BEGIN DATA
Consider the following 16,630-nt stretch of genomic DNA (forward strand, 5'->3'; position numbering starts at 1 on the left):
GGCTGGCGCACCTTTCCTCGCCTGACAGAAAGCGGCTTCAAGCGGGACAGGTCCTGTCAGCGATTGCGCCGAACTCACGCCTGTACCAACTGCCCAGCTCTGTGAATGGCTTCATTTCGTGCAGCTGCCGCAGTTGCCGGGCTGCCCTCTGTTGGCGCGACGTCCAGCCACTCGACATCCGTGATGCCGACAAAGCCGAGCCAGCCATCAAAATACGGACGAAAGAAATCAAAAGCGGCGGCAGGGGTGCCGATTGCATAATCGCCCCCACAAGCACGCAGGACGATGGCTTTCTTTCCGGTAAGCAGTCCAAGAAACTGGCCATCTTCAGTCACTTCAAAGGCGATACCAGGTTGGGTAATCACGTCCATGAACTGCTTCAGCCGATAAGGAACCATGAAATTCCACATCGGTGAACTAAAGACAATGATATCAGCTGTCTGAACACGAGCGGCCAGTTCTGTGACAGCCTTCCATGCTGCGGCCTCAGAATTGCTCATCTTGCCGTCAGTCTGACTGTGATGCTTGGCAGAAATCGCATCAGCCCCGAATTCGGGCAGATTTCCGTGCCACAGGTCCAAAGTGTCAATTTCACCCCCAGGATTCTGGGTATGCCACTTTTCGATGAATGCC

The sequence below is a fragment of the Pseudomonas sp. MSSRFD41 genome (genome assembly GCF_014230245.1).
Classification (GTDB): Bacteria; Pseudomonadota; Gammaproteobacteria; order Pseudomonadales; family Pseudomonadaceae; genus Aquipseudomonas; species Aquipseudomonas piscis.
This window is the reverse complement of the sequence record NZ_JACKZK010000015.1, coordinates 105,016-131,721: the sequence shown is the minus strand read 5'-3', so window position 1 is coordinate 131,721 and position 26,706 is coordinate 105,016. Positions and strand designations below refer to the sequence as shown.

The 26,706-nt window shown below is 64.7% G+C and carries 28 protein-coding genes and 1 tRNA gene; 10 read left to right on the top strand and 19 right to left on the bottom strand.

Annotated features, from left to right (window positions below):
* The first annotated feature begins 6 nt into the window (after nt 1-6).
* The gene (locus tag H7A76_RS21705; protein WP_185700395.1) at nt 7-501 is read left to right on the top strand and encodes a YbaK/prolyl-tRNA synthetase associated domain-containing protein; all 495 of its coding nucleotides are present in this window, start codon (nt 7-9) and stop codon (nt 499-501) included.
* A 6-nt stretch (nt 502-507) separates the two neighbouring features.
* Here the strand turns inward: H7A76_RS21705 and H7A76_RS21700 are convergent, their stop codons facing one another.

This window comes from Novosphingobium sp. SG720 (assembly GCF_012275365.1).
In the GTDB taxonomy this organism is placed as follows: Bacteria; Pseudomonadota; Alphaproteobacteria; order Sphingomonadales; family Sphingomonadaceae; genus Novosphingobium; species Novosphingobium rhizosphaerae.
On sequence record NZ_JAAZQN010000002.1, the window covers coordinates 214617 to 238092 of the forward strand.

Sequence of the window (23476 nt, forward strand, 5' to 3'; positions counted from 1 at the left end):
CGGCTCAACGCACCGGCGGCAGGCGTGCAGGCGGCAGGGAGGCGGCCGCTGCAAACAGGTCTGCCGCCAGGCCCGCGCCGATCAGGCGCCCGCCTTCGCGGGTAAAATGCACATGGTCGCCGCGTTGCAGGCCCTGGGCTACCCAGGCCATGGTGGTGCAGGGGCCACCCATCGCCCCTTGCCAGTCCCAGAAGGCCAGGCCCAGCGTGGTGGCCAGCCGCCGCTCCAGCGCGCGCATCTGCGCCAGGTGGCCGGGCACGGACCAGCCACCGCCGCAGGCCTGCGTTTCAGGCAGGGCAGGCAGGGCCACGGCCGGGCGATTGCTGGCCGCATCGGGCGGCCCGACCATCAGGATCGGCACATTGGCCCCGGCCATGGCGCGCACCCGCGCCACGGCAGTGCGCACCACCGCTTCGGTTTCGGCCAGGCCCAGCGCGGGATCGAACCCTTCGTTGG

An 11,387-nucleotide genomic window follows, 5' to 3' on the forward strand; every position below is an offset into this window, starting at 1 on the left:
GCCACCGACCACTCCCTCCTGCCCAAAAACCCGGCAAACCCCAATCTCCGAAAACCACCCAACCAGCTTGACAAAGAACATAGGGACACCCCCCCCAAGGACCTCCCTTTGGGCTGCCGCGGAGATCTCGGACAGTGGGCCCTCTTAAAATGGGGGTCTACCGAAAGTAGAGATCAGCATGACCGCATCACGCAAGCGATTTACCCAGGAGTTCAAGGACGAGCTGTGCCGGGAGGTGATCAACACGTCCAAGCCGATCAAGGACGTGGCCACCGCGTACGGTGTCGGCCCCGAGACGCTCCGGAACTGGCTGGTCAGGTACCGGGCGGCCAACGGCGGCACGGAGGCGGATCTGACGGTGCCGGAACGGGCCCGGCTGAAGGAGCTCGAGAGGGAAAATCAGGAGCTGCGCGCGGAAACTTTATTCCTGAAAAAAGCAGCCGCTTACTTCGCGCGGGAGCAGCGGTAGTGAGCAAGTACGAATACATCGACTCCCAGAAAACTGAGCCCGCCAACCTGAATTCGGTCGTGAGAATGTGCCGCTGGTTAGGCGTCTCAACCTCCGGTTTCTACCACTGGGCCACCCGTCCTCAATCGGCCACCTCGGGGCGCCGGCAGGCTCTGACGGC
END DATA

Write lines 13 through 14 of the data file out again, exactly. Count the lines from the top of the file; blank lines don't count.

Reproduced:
In the GTDB taxonomy this organism is placed as follows: Bacteria; Pseudomonadota; Alphaproteobacteria; order Sphingomonadales; family Sphingomonadaceae; genus Novosphingobium; species Novosphingobium rhizosphaerae.
On sequence record NZ_JAAZQN010000002.1, the window covers coordinates 214617 to 238092 of the forward strand.